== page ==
Philadelphia — Remnants from the 18th century President's House at 6th and Market streets were exposed to the public for the last time yesterday after city officials and archaeologists announced a successful dig and an amazing discovery.
Since the dig began in March, archaeologists said they were not expecting to uncover much at first, but their hopes of uncovering relics of the past eventually came to fruition.
Independence National Historic Park and the city announced the President's House site will be covered temporarily in order to protect the architectural findings from the effects of the elements.
"I didn't want to be standing here pointing to an empty hole," Jed Levin, archaeologist with the National Park Service said.
"Yet, I'm still shaking my head in amazement."
The dig commenced as part of the preparatory work for the building of a permanent installation at Independence Mall of George Washington's house and the long-obscured story of the enslaved Africans that lived and toiled there.
Mayor John F. Street started the project in 2003 with a pledge of $1.5 million. Congressmen Chaka Fattah and Bob Brady later secured a federal grant providing additional funding.
"The way we found [the President's House], it was a tip-off this would be a special project," Levin said.
"These fragments represent the incomplete art of freedom in this country."
The team of archaeologists, under the direction of the Kelly/Maiello firm, discovered much of the original foundation of the house, including the crude frame of a curved bow window that is believed to be the prototype for windows inside the Oval Office in the White House. They also found an underground hallway from the kitchen to the main house, thought to be one of the many service areas used by the working slaves.
"It gives me shivers," Levin said.
Roz McPherson, project manager for the excavation, said she was overwhelmed with the amount of public response to the findings. The city, the National Park Service and Independence National Historic Park are working to incorporate artifacts with the President's House installation.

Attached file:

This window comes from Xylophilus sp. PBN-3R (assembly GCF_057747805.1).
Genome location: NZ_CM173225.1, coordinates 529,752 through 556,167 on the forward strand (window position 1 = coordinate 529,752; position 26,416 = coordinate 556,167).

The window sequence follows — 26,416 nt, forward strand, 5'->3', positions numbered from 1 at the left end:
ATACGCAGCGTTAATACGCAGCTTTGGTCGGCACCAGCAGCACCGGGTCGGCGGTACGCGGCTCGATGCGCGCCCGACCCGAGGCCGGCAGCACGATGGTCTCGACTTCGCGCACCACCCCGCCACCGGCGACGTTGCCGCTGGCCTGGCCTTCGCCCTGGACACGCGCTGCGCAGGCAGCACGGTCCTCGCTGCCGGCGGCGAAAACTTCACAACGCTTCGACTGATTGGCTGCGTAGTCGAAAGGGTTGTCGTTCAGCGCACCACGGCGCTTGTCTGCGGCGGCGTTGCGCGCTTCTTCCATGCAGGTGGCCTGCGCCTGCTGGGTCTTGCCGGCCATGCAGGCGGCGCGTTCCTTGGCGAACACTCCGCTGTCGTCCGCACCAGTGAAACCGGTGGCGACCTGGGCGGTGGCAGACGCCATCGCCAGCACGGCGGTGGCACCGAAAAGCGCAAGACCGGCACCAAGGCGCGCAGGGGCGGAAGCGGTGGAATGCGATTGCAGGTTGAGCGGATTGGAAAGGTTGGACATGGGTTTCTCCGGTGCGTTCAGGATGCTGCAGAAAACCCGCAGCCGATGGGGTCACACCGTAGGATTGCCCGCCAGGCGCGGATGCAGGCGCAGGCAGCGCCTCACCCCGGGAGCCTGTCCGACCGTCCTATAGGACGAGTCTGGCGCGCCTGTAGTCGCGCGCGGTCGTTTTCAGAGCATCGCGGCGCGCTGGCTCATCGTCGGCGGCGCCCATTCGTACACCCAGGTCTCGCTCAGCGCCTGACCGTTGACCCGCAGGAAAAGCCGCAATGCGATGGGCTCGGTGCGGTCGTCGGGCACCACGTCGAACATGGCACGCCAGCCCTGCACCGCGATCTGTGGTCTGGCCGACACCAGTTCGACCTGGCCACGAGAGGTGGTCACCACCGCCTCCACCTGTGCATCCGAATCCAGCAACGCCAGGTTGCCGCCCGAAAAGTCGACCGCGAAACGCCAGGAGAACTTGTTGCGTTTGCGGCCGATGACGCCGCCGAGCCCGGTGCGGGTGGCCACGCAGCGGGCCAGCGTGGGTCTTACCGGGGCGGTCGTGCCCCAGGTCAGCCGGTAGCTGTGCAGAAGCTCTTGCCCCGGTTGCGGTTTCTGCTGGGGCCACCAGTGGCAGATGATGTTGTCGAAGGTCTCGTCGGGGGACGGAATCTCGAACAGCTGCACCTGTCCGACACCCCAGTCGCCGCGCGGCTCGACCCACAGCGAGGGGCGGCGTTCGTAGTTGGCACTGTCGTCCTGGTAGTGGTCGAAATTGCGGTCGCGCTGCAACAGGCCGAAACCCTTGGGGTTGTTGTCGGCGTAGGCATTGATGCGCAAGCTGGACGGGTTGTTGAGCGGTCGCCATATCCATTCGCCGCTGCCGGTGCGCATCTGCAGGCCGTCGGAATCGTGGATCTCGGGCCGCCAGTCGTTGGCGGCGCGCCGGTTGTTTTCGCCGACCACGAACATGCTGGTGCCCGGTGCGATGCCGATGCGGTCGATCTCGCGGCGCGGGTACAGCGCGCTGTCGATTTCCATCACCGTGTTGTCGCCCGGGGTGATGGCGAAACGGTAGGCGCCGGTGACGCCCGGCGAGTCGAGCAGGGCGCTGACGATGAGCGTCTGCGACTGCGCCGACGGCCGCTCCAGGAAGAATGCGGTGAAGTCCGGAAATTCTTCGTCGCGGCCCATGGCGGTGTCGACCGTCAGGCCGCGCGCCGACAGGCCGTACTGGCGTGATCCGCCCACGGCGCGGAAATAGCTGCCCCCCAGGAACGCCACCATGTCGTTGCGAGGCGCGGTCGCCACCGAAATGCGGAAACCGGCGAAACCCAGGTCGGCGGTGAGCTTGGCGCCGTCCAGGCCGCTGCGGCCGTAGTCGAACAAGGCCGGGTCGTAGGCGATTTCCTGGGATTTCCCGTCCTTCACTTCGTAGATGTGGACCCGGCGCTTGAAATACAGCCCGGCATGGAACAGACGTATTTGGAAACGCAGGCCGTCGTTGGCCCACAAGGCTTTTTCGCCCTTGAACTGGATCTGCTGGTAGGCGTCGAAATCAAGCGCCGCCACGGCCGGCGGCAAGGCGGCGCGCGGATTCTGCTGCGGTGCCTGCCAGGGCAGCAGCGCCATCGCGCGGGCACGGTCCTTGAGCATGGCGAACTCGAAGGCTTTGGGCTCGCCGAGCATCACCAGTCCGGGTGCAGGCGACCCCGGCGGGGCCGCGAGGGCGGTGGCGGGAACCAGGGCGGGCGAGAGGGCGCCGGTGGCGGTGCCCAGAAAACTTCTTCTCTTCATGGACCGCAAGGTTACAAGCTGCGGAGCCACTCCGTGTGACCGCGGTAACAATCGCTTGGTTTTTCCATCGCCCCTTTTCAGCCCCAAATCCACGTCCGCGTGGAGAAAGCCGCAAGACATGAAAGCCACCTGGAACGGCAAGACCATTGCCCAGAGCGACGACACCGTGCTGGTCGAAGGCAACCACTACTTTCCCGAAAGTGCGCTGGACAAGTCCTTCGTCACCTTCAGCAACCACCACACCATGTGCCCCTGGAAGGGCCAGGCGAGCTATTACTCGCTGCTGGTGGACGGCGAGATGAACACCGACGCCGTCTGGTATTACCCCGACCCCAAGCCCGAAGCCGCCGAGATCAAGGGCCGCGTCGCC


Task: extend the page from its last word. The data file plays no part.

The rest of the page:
Joyce Wilkerson, a representative from the mayor's office, said the public reaction has served as a signal the President's House has the potential to become a major national icon in the heart of the city.
But because exposure to air and water threatens the fragile remnants of the house — now more than 200 years old — the dirt would be returned to the site for preservation.
"The site is calling the shots now," McPherson said.
"The discoveries are now real, not just abstract. We're trying to figure out how to incorporate aspects of [the findings] so visitors can have an authentic experience."
The three-story brick mansion was inhabited by Washington from 1790 to 1797 as well as by John Adams, his successor, from 1797 to 1800.
The purpose of the President's House project is to commemorate the events of achievement and infamy that took place there — from the birthplace of democratic ideals to the institution of slavery.
The names of the slaves that lived there — Richmond, Paris, Christopher Shields, Oney Judge, Hercules, Moll, Austin, Joe Richardson and Giles — were engraved on plaques and buried within the site.
"America is great today because it earned it stripes of the backs of my ancestors," Michael Coard, executive director of the Avenging the Ancestors Coalition (ATAC) said.
"This day deals with the most important historical site because it's the only place where white freedom and black slavery stand side by side."
Coard, who has been an advocate for the President's House project from the beginning, said the site was essential to bringing to light the 50 million or more Africans who were enslaved in the U.S.
The ceremony concluded with an African prayer and the pouring of droplets of the Nile River and sand from its banks into the 15-ft. deep cavity, to symbolize the presence of a distinct African heritage at the site.
"I'm reminded of the words of humanity...We are now able to talk about slavery and we are, in turn, entrusting this site to you," a woman prayed.
"This is an opportunity to bring African-American history and Washington as a slave owner in the same breath, and to look at them simultaneously."
According to city officials, more than 250,000 visitors have stood at the public viewing platform to witness the dig site, where they heard narratives from archaeologists, saw artifacts unearthed before their eyes and piqued discussions about race relations in the U.S.
As a joint project of Independence National Historic Park and the City of Philadelphia, the archaeological dig will remain dormant until the spring of 2008, when the President's House installation is expected to open to the public.